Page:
Valentine's Day is just around the corner and that means that once again you are confronted with a holiday that is likely to put a little extra meat on your bones. The irony of all this is that that extra meat on your bones often greatly decreases your chances of being someone's Valentine! So, what will you do if you've resolved not to eat any chocolates this coming Thursday? How about looking to the United States Patent Office for a couple of incentives to help you with your resolve?
United States patent 5033985 was issued in 1991 to Gregory H. Nahas for Diet Aid Dolls. It seems Nahas is from that pre-politically correct era that emphasized the value of shame in helping people do things like perform well in school, or reach personal goals like weight loss. That's right, these dolls are meant to shame you into sticking with your diet.
Piggy You Diet Doll
First the good news: the dolls are available in both male and female versions. This simple fact appeals to this blogger who is often struck (pissed off really) by the fact that diet aids are too often marketed to women, as if we are the only ones who need to worry about looking and feeling our bests. I guess that's our own fault, since so many of us are so willing to accept the bare minimum in grooming (teeth brushing, a shower, the occasional haircut) when it comes to our men. That is, they don't try harder because we don't make them try harder. But I digress....
The dolls, which are attached to a refrigerator by magnetic strips on the backside, are slim and shapely with facial features resembling those of a pig! The dolls are perched on a box that reads, "When Overeating Press My Nose Watch My Thighs How Big They Grow [!]" Can you believe it? With every squeeze of piggy's snout the magnets thighs get bigger!
Piggy You Side View
A few obvious drawbacks of the doll are:
1) Sure, the doll is great if you tend to gain weight in your thighs and buttocks, but what if you gain weight in your stomach?
2) Overeating for people with a weight issue is sometimes subjective, so how can the person struggling with their weight be trusted to objectively measure their food? I mean if they could do that they probably wouldn't have a weight problem in the first place.
3) While the doll may start out with the figure you aspire to, she's still pretty ugly. Perhaps, the doll's face is meant to remind the dieter that no matter how successful they are they are still a pig at heart and must therefore always be on the alert for hidden calories. Basically, you've purchased a mean and demoralizing refrigerator magnet!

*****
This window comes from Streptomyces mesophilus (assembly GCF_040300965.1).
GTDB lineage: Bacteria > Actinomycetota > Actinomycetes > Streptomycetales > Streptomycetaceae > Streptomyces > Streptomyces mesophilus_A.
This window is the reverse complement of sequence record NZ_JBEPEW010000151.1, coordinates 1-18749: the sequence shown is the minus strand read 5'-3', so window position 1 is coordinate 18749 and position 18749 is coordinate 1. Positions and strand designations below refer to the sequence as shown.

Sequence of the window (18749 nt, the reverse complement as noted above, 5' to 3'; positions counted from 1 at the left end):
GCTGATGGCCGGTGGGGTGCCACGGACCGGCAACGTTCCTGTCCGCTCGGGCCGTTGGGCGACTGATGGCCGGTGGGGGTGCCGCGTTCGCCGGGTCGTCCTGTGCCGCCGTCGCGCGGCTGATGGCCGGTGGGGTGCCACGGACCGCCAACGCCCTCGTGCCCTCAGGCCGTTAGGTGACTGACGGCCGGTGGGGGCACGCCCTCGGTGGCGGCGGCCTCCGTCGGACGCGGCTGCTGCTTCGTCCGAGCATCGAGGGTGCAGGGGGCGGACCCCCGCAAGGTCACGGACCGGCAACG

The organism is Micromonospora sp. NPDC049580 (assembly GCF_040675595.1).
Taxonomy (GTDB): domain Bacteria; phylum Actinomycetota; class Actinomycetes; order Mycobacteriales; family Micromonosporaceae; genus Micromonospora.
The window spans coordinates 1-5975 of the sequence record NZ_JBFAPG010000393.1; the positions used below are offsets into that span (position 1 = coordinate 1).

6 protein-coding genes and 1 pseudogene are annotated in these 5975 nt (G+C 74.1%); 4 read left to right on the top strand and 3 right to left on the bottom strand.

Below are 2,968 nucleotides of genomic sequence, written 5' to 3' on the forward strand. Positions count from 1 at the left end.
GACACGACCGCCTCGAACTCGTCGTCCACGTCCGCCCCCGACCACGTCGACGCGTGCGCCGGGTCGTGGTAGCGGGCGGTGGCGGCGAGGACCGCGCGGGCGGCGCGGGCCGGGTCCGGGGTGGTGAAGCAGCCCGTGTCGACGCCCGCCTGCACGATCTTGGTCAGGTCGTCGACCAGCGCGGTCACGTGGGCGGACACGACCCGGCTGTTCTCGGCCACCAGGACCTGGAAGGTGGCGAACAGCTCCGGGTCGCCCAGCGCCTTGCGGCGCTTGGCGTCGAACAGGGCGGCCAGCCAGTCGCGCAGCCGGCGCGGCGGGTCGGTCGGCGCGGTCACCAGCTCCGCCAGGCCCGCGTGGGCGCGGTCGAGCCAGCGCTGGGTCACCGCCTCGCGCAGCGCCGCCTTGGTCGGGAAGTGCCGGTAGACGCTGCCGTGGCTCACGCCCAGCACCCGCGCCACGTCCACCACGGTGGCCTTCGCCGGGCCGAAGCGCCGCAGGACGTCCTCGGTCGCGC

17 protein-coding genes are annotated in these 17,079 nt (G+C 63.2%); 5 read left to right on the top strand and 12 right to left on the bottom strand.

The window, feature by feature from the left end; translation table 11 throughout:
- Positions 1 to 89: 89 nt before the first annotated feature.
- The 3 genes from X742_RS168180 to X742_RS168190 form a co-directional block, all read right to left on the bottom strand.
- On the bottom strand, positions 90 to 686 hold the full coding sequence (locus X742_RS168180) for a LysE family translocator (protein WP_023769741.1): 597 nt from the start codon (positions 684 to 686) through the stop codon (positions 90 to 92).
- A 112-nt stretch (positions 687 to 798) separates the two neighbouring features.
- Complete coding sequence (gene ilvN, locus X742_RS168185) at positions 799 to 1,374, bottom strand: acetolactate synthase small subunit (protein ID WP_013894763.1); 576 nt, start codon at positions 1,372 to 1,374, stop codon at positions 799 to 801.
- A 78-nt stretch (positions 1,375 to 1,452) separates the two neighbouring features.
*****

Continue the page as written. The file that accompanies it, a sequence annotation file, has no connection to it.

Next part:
4) Finally, it's too easy to rip that doll off the fridge and toss her in the garbage the minute you tire of her condescending attitude!
With these drawbacks in mind let's look at another patent in the same vein, United States patent 5067924.
This patent is much more like it. It is traditional in the worst kind of way. The patent, issued in 1991 (which seems to have been a big year for diet aids) to Beverly L. Munter - because we women are often our own worst enemies promoting and endorsing the stereotypes that objectify us the most - is for a Doll Simulating Weight Loss/Gain. Naturally, this doll is female with no male counterpart. And there is no ugly face to contend with because Munter has gone the extra mile of simply decapitating the doll. After all, all a head does is house that pesky brain, which you won't need if you've got a hot, slim, body, right?
Headless, Hot Bod Dieter
Anyway, unlike patent 5033985 the doll is less a motivator than it is a partner in crime. That's because the doll will simulate weight loss and weight gain according to simultaneous weight loss and weight gain of the doll's owner. And how exactly is this feat accomplished? The doll is wrapped in layers of "skin" (not unlike her owner at the start of the diet) made of stretchable synthetic material, such as vinyl, [which] are added or removed from the doll each time the doll's owner gains or loses one weight increment (to be pre-determined by the doll's owner), respectively.
The "nice" thing about this patent is that it gives the dieter a co-conspirator, while the increments make it easy for the dieter to see how far they can push the diet envelope. For instance: how bad will I really look with an additional five pounds around my middle? Not too bad. Pass me another Oreo!
This Thursday why not toss out the diet incentives, stuff yourself with chocolate hearts and truffles and turn to United States patent 5163447, the musical condom, for some assistance in burning all those extra calories? After all, isn't that what Valentine's Day is all about: reaffirming your love and commitment to each other? So eat up then heat up. Your figure, and your love life, will be better off for it.